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  • Ron Dame
    replied
    Grampa just raised each tire and took a brush full of fence paint to the spinning tire to make his own whitewalls. Results may vary...hell, they WILL vary!

    quote:Originally posted by silverhawk

    Hi all,

    I'd love to have a set of full width wide whites for my car, but my tires are relativly new, and still good, hardly any noticeable wear on the tread even. And, they are expensive.[V] So, have any of you used this stuff? I've heard of being able to make your own white walls by carefull sanding, as there is a layer of white under the balck on some, but that isn't full width. I've mocked up the FWWW and they look really classy on my car, contrasting really well with the blue.

    Thanks!

    Dylan Wills


    '61 lark deluxe 4 door wagon
    Ron Dame
    '63 Champ

    Leave a comment:


  • StreetRodConcepts
    replied
    Firestone didnt, I took them to a place in houston, I think he had a special machine to shave em down....I wasnt allowed in that room lol. But if i remember right it was only $8...yes $8 per tire to cut em down

    Leave a comment:


  • r1lark
    replied
    quote:Originally posted by StreetRodConcepts

    Here is a pic of my brothers model a with a firestone destination tire cut down to a whitewall. (only have $420 in all 4 tires, including getting them cut down)

    http://www.street-rod-concepts.com/g...orthy%2F01.jpg
    Those look great Lane. Did the tire shop cut the tires down?

    Paul
    Winston-Salem, NC
    Visit The NEW Studebaker Skytop Registry website at: www.studebakerskytop.com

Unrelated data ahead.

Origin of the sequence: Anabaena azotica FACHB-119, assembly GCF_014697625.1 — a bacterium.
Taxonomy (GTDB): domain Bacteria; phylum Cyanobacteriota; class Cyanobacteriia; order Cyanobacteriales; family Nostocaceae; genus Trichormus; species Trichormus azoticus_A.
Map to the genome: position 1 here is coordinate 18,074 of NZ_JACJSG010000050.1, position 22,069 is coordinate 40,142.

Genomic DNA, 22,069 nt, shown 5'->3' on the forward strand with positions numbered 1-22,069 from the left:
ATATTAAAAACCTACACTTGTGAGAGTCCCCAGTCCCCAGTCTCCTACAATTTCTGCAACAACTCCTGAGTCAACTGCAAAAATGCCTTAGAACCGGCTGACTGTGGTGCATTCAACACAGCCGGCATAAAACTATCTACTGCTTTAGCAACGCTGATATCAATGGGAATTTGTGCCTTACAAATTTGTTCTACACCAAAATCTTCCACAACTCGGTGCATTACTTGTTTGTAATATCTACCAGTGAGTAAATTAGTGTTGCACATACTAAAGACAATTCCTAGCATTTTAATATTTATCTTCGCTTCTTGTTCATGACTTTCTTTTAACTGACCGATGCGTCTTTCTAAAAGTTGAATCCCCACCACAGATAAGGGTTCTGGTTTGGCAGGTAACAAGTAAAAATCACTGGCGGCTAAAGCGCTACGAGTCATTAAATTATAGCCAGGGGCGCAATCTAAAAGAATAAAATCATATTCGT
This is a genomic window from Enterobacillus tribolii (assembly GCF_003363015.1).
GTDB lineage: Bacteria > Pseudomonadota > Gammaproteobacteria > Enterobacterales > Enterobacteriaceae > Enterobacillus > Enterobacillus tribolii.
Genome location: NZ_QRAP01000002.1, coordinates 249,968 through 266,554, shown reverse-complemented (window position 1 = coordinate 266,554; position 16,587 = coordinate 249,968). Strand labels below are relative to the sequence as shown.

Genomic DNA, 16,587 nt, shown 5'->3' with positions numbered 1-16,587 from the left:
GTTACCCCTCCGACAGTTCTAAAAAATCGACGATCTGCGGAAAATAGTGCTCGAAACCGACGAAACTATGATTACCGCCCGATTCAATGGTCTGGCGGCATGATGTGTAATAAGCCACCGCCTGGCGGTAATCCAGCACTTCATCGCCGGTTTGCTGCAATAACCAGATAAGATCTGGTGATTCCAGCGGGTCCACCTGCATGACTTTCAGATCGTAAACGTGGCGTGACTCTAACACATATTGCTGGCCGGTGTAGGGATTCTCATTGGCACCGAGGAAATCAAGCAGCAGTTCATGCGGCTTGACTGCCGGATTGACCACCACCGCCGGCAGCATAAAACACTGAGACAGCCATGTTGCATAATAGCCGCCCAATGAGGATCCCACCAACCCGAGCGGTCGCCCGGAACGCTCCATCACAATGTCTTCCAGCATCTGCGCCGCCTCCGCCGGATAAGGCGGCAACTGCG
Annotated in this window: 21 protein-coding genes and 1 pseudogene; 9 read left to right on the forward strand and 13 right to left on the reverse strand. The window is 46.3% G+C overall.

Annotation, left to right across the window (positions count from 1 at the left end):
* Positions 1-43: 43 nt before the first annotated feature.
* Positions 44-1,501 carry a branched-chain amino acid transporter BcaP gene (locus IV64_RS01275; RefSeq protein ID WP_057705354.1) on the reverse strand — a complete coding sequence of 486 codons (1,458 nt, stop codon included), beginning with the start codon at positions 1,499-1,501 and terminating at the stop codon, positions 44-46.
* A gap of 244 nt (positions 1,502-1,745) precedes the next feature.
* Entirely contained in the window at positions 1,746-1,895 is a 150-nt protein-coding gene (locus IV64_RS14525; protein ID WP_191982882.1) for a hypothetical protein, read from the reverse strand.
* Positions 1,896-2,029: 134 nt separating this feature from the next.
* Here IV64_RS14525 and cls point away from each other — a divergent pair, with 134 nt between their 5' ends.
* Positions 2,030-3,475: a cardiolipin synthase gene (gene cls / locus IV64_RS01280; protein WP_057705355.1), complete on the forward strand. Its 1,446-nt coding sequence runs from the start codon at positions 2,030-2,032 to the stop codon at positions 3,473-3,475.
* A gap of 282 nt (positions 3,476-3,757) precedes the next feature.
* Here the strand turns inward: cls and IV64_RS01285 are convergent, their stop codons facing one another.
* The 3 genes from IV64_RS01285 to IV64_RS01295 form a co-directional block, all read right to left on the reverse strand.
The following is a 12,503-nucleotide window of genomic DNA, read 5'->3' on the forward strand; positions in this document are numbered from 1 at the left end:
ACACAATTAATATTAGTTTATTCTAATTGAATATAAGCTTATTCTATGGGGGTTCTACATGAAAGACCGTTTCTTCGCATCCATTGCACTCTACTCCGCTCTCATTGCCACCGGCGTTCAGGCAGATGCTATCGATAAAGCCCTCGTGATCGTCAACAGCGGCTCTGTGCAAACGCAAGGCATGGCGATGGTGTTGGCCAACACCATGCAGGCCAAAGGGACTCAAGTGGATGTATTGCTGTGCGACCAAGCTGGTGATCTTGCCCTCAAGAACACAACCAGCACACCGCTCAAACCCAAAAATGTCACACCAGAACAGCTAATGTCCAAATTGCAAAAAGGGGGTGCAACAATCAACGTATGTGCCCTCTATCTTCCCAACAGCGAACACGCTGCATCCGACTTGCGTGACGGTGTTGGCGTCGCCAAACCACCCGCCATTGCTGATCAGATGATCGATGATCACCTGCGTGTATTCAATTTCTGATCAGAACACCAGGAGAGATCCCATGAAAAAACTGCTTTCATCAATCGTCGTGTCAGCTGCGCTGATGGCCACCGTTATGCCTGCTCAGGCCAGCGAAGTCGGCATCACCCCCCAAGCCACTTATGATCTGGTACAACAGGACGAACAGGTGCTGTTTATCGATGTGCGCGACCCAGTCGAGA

Leave a comment:


  • StreetRodConcepts
    replied
    Here is a pic of my brothers model a with a firestone destination tire cut down to a whitewall. (only have $420 in all 4 tires, including getting them cut down)

    http://www.street-rod-concepts.com/g...orthy%2F01.jpg

    Leave a comment:


  • avantilover
    replied
    Perhaps you could look at Diamondback Tires as they vulcanize the white rubber to the tire sidewall. They may not be cheap but it is your life you're talking about. This link explains all, and I will use their tyres (Aussie Spelling) when I restore my car.
    http://www.classic-usa-cars.com/tire_business.html

    John Clements
    Avantilover, your South Australian Studebaker lover!!!
    Lockleys South Australia

    Leave a comment:


  • silverhawk
    replied
    Paul, could you share pics and stuff with me when you do it? Thanks for the input guys. I probley won't go with hankooks when I replace them, not sure what I'll do then.

    Dylan Wills


    '61 lark deluxe 4 door wagon

    Leave a comment:


  • 55s
    replied
    I bought some white whitewall paint from a chap in Iceland.

    Unfortunately, I haven't had the time to play with it.

    It looks like a very good flexible paint.

    I've seen pictures of Harleys and mercedes with the paint on, and the pictures are impressive.

    I was going to try some on my 39, but the tires were old and needed to be replaced.

    Paul

    Leave a comment:


  • fstst56
    replied
    I would agree exactly with "1950 Champion RegalDeluxe"
    I mentioned the Hankooks on eBay simply because of their low cost.
    Again, they were called a "fat" whitewall. Looked to be a little
    wider than the 1 1/4" stripes that used to be so common in the '80s.

    My brother-in-law has Hankooks on his Dodge Diesel and seems to like
    them. They were much cheaper than anything else. Some tires
    don't wear good because the compound is too soft. When I carried
    mail I had a set of tires put on one fall that were supposed to be
    the next best thing to studs. They were so soft that by the time
    bad weather got here they were already worn out. Perhaps the
    Hankooks that wore prematurely were a performance tire, which would
    be a soft compound. My Mom worked with a girl who bought a new
    GTO (Austrailian) and the tires wore out in no time. Again, a
    soft compound performance tire.

    Leave a comment:


  • fstst56
    replied
    I would agree exactly with "1950 Champion RegalDeluxe"
    I mentioned the Hankooks on eBay simply because of their low cost.
    Again, they were called a "fat" whitewall. Looked to be a little
    wider than the 1 1/4" stripes that used to be so common in the '80s.

    My brother-in-law has Hankooks on his Dodge Diesel and seems to like